Up until recently, fintech was focusing on creating an ecosystem. Now that it is in place, the next step is to take on global financial hubs just above Denmark’s punching weight.

The capitals of the world are engaging in a battle royale of Darwinistic proportions — some armed with regulatory sandboxes, others with fintech unicorns — and they all eager to attract and educate a financial-savvy workforce.

It really is a battle for survival: countries are fighting to locate and attract talent as well as capital to enable innovation and the growth of their local economy and to become a frontrunner in a new, global, fintech combat zone.

Deloitte‘s “Tale of 44 cities” ranks how innovative each city’s culture is, and provides an account of the amount of governmental support financial technology receives as well as a host of other parameters. Copenhagen has come a long way and was rated number 16 among the world’s largest cities in 2017, earning a place in the European top ten.

These results have not gone unnoticed by Brian Mikkelsen, Minister of Industry, Business and Financial Affairs:

“The progress that has been made is impressive. Fintech is a significant sector not only because of its innovative solutions but also because of its potential for creating jobs and economic growth. Our position in the Deloitte report is remarkable, but we want to get higher and make the top five by 2025. For that to happen, we must create the best conditions to further scale the current success stories, and also unleash the potential I see when I visit early-stage fintechs.”

The regulatory road to a fantastic ecosystem

Overall, the national financial ecosystem has seen serious improvement when it comes to regulations. The Danish authorities are working to remove administrative roadblocks and the FSA has established a regulatory sandbox drawing on British inspiration. As Mikkelsen points out, however, there is still more work to be done in that department:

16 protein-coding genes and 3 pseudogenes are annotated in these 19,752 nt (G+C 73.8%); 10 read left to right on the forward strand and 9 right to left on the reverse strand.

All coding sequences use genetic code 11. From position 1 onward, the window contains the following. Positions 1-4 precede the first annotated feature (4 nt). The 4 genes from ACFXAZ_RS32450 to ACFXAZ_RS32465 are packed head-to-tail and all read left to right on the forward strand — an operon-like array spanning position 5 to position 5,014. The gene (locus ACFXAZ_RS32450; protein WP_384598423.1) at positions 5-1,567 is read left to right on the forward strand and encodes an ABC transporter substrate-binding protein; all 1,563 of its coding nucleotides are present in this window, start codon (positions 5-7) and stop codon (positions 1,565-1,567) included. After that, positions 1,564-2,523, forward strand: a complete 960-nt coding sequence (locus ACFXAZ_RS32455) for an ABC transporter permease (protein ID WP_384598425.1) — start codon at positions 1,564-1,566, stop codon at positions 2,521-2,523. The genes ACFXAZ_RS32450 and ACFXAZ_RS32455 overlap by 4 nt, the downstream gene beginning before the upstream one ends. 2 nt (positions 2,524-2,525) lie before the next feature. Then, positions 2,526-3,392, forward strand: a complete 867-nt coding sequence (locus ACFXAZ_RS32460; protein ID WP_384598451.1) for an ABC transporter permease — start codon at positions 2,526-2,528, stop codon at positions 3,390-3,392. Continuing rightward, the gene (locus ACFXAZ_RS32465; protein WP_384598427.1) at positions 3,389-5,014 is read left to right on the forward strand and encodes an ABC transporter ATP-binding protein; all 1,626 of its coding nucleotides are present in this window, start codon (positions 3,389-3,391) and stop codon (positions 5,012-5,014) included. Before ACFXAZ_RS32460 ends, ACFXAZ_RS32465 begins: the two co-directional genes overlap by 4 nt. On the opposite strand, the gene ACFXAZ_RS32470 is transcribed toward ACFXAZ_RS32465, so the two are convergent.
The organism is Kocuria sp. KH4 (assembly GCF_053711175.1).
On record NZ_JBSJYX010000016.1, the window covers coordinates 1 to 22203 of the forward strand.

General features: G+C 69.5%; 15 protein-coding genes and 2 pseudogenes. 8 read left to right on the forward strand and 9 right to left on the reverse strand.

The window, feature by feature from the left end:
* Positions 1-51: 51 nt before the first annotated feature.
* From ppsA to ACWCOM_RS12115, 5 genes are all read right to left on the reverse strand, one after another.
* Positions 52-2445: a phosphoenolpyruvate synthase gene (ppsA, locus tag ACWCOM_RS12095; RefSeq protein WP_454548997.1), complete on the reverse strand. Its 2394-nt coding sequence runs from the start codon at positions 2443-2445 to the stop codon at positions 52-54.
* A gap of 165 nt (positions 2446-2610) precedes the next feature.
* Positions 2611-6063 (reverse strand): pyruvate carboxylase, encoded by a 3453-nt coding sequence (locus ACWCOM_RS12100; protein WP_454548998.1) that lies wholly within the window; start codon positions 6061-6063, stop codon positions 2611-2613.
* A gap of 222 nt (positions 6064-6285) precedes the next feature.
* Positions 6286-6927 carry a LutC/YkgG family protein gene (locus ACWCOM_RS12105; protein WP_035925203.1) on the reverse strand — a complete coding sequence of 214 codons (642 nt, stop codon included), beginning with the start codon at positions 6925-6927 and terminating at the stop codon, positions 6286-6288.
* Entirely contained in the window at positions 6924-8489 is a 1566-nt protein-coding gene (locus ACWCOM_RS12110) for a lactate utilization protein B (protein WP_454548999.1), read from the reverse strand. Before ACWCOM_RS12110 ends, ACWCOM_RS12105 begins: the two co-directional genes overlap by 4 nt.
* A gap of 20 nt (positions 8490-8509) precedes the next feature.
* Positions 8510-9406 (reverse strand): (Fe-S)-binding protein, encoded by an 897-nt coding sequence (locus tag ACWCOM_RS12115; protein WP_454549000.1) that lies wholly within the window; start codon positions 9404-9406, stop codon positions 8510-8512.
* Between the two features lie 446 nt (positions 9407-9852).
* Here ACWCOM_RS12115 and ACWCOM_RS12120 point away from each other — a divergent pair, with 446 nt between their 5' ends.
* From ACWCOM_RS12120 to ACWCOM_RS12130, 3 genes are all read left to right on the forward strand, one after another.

“We must ensure that regulations don’t put Danish companies at odds when they are competing with companies from other developed countries. That is why we have recently conducted an inspection of our financial regulations and found a number of specific initiatives that will make the life of Danish companies much easier.”

Another regulatory sore point for startups has been the high wage limit necessary to be able to offer expert tax for employees. While the minister hopes to lower the amount from the current 418.000 kroner, he also stresses that he has no intention to change the ‘expert taxation’ which gives researchers from EU the opportunity to be taxed at 31.2 per cent. This requires a minimum salary of 65,1000 per month—an amount that very few private SMEs are capable of matching.

Regulatory authorities have other ways, too, to boost the development of the fintech sector. Education could be the solution—at least partly—to the burning problem of lack of tech talent.

“We have created Teknologipagten, which will increase educational focus on the STEM area. Those types of experts will be scarce in the future. We are looking to increase the number of those students by introducing a subject targeting an in-depth understanding of technology. In that regard, we are on our way to supply a component that has been missing from our education system,” explains Mikkelsen and continues:

“It is my ambition to make Copenhagen a fintech powerhouse. That is also why I back the ‘Copenhagen Financial Hub’ initiative. The project aims to attract more foreign financial players in order to build the critical mass needed for an even stronger financial centre in the capital.”